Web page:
The Pakistan Cricket Board (PCB) has rejected the spot-fixing charge made against the national team in a recently-released documentary by Al Jazeera. They have labeled the allegations to be "baseless" and said a probe can only be conducted if the broadcaster shares the footage.
In response to the Al Jazeera's latest documentary, which claimed that four international matches involving Pakistan were spot-fixed, the PCB said the allegations were under review jointly by the ICC and its own Anti-Corruption Unit.
"The broadcaster has not been forthcoming with provision of any evidence whatsoever in the absence of which their allegations remain unsubstantiated," the statement added. "Without provision of evidence from the broadcaster, the allegations will remain baseless," it said.
The PCB's statement came on a day when an independent adjudicator, Retired Justice Mian Hamid Farooq, upheld the 10-year ban on Test cricketer Nasir Jamshed. Jamshed, who now resides in UK, didn't attend the Tribunal hearings in person, but was represented by his lawyer, who had lodged an appeal against the 10-year ban.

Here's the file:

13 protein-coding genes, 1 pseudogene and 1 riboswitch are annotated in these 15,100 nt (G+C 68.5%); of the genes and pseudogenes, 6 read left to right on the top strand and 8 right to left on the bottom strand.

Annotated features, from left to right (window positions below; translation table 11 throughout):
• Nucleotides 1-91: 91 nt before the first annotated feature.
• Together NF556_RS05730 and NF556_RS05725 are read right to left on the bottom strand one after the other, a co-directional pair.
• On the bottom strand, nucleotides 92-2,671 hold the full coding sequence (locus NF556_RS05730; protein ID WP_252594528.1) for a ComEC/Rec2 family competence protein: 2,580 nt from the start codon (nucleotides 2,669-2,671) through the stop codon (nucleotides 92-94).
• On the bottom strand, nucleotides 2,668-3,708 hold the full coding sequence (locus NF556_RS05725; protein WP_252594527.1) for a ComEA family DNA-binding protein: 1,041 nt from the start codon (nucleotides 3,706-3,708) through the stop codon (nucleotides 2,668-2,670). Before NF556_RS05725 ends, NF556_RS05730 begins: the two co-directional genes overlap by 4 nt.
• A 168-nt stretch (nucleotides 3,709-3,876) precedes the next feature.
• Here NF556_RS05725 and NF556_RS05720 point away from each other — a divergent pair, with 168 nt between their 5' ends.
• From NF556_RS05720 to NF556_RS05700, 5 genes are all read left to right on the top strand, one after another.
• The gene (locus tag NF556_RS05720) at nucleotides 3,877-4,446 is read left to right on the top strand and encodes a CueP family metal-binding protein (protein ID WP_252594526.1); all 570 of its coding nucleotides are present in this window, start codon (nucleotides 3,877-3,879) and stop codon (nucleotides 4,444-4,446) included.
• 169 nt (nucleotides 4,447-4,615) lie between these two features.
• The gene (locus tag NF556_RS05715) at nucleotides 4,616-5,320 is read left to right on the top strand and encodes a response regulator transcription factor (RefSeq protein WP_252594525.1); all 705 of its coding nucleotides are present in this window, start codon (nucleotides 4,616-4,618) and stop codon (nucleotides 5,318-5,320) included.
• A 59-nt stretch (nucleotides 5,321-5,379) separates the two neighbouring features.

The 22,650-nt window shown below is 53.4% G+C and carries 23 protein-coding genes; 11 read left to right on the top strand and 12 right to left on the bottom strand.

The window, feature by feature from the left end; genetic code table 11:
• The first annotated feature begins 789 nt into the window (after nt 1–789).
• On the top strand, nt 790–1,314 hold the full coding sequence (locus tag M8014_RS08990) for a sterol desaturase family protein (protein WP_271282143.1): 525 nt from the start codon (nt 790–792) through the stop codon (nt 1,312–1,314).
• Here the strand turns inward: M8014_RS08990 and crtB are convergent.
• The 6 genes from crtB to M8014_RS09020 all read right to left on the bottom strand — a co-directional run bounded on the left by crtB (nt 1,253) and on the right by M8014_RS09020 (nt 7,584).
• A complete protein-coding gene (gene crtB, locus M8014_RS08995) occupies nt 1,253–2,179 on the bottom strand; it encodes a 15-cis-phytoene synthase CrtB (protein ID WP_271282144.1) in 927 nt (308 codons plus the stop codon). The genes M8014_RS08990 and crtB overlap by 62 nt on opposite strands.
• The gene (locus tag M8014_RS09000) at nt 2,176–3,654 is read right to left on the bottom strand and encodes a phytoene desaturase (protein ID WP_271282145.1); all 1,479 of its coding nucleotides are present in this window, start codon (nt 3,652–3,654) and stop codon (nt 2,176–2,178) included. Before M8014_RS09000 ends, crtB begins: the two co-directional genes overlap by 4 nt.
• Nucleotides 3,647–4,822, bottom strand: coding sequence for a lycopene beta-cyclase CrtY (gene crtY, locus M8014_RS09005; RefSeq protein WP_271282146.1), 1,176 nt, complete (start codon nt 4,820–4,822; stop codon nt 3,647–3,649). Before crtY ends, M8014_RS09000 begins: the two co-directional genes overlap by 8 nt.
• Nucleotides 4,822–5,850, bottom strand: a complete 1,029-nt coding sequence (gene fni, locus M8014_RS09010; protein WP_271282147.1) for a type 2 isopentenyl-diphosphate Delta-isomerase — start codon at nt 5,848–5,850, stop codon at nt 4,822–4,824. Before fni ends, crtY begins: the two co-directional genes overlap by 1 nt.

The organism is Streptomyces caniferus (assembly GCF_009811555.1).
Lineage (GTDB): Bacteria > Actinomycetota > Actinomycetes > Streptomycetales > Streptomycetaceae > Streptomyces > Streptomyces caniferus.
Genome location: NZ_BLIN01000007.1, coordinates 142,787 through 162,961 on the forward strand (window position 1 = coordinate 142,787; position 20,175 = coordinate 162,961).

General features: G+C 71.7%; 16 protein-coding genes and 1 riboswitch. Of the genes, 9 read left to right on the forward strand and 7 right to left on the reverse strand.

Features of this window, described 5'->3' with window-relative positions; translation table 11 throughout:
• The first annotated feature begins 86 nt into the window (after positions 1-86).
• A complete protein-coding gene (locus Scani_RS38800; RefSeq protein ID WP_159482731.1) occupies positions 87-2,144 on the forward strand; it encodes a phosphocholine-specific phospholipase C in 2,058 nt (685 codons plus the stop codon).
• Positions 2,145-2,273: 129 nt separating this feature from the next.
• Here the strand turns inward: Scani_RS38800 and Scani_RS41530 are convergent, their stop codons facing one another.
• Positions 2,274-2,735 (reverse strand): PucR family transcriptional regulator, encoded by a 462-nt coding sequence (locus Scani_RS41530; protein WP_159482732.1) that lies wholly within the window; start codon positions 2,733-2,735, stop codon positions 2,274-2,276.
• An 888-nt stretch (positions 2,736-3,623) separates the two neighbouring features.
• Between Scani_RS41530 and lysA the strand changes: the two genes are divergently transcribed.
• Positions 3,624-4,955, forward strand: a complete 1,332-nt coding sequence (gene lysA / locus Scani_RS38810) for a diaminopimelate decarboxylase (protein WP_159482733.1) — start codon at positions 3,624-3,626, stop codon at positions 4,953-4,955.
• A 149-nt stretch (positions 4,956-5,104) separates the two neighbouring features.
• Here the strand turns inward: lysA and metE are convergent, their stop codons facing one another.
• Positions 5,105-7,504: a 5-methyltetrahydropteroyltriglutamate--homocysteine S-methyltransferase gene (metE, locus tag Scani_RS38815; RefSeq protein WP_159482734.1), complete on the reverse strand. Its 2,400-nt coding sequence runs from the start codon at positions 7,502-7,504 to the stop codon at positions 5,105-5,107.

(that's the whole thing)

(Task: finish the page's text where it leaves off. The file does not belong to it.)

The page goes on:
The left-handed opener who once scored three back to back ODI hundreds against India, was found guilty by the PCB's Anti-Corruption Tribunal of spot-fixing, betting, failing to disclose offers of money, accepting offers of bribe, consenting to corruption and encouraging other players -- during the second season of the Pakistan Super League in early 2017.
The Independent Adjudicator found the 10-year ban imposed on Jamshed "perfectly justified". The adjudicator, however, set aside the additional sanctions imposed by the tribunal. "The PCB has and continues to cooperate, assist and coordinate with the ICC's Anti-Corruption Unit in respect of investigations related to international cricket," the PCB statement said.
"PCB, in the recent past, has been proactive in uprooting the menace of corruption and has charged and banned numerous cricketers for failing to abide by the Anti-Corruption Code. It stands by that resolve," the statement concluded.
In the wake of these claims, the acquitted cricket boards of Australia and England denied the allegations of corruption imposed against them. The England and Wales Cricket Board and Cricket Australia stated that there is no credible information linking their players to corruption.